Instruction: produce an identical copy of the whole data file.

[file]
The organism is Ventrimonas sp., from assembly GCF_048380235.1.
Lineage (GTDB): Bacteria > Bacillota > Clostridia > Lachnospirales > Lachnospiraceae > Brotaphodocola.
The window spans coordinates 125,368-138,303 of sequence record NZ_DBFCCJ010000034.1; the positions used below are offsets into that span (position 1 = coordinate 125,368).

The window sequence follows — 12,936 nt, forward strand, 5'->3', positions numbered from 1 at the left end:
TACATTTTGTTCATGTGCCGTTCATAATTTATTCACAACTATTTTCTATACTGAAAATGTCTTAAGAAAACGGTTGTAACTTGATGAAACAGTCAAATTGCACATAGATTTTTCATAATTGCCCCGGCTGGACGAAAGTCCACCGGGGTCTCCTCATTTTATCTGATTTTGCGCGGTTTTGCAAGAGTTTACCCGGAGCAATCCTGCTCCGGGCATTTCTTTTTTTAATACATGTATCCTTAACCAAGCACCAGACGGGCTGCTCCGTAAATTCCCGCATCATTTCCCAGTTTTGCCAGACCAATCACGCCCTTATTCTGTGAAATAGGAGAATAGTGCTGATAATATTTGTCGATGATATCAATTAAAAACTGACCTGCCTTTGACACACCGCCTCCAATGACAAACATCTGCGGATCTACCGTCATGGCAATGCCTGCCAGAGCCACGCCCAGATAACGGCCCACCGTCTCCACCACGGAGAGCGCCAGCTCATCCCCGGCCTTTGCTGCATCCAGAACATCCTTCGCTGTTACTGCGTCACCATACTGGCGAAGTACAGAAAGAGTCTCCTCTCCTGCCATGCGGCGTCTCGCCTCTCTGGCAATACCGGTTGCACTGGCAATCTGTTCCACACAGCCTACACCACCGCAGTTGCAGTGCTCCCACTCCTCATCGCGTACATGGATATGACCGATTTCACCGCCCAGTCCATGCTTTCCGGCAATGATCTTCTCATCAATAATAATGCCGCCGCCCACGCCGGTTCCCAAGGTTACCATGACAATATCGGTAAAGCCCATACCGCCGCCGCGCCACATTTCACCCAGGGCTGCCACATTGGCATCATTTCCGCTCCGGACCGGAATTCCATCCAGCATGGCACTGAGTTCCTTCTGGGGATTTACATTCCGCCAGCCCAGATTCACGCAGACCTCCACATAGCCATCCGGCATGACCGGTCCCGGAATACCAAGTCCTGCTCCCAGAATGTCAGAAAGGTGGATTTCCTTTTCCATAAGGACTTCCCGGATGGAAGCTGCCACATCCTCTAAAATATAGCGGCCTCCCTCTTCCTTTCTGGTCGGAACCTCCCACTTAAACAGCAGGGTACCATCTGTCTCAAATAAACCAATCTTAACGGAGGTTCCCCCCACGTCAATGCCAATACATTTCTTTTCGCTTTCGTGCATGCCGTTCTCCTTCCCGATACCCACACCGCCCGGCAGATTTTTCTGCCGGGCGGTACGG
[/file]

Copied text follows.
The organism is Ventrimonas sp., from assembly GCF_048380235.1.
Lineage (GTDB): Bacteria > Bacillota > Clostridia > Lachnospirales > Lachnospiraceae > Brotaphodocola.
The window spans coordinates 125,368-138,303 of sequence record NZ_DBFCCJ010000034.1; the positions used below are offsets into that span (position 1 = coordinate 125,368).

The window sequence follows — 12,936 nt, forward strand, 5'->3', positions numbered from 1 at the left end:
TACATTTTGTTCATGTGCCGTTCATAATTTATTCACAACTATTTTCTATACTGAAAATGTCTTAAGAAAACGGTTGTAACTTGATGAAACAGTCAAATTGCACATAGATTTTTCATAATTGCCCCGGCTGGACGAAAGTCCACCGGGGTCTCCTCATTTTATCTGATTTTGCGCGGTTTTGCAAGAGTTTACCCGGAGCAATCCTGCTCCGGGCATTTCTTTTTTTAATACATGTATCCTTAACCAAGCACCAGACGGGCTGCTCCGTAAATTCCCGCATCATTTCCCAGTTTTGCCAGACCAATCACGCCCTTATTCTGTGAAATAGGAGAATAGTGCTGATAATATTTGTCGATGATATCAATTAAAAACTGACCTGCCTTTGACACACCGCCTCCAATGACAAACATCTGCGGATCTACCGTCATGGCAATGCCTGCCAGAGCCACGCCCAGATAACGGCCCACCGTCTCCACCACGGAGAGCGCCAGCTCATCCCCGGCCTTTGCTGCATCCAGAACATCCTTCGCTGTTACTGCGTCACCATACTGGCGAAGTACAGAAAGAGTCTCCTCTCCTGCCATGCGGCGTCTCGCCTCTCTGGCAATACCGGTTGCACTGGCAATCTGTTCCACACAGCCTACACCACCGCAGTTGCAGTGCTCCCACTCCTCATCGCGTACATGGATATGACCGATTTCACCGCCCAGTCCATGCTTTCCGGCAATGATCTTCTCATCAATAATAATGCCGCCGCCCACGCCGGTTCCCAAGGTTACCATGACAATATCGGTAAAGCCCATACCGCCGCCGCGCCACATTTCACCCAGGGCTGCCACATTGGCATCATTTCCGCTCCGGACCGGAATTCCATCCAGCATGGCACTGAGTTCCTTCTGGGGATTTACATTCCGCCAGCCCAGATTCACGCAGACCTCCACATAGCCATCCGGCATGACCGGTCCCGGAATACCAAGTCCTGCTCCCAGAATGTCAGAAAGGTGGATTTCCTTTTCCATAAGGACTTCCCGGATGGAAGCTGCCACATCCTCTAAAATATAGCGGCCTCCCTCTTCCTTTCTGGTCGGAACCTCCCACTTAAACAGCAGGGTACCATCTGTCTCAAATAAACCAATCTTAACGGAGGTTCCCCCCACGTCAATGCCAATACATTTCTTTTCGCTTTCGTGCATGCCGTTCTCCTTCCCGATACCCACACCGCCCGGCAGATTTTTCTGCCGGGCGGTACGG